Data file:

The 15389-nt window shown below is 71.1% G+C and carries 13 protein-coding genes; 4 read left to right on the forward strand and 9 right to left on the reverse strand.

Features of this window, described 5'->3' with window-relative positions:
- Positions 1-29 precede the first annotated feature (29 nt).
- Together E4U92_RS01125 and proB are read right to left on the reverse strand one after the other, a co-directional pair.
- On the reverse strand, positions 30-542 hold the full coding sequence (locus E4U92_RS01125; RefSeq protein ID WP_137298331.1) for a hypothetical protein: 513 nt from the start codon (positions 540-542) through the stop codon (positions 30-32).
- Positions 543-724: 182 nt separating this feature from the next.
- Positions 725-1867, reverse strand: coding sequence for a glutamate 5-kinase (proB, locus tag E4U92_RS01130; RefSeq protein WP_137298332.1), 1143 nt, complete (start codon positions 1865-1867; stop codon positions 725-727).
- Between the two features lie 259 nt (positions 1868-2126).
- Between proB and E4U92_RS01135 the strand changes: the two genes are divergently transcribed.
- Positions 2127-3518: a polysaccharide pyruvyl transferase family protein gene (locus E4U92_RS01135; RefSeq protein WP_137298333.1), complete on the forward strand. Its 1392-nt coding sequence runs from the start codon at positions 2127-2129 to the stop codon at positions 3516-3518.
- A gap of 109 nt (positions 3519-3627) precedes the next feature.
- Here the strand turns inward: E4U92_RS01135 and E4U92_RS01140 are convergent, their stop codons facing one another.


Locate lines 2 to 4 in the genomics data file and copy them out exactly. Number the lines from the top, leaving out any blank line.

Features of this window, described 5'->3' with window-relative positions:
- Positions 1-29 precede the first annotated feature (29 nt).
- Together E4U92_RS01125 and proB are read right to left on the reverse strand one after the other, a co-directional pair.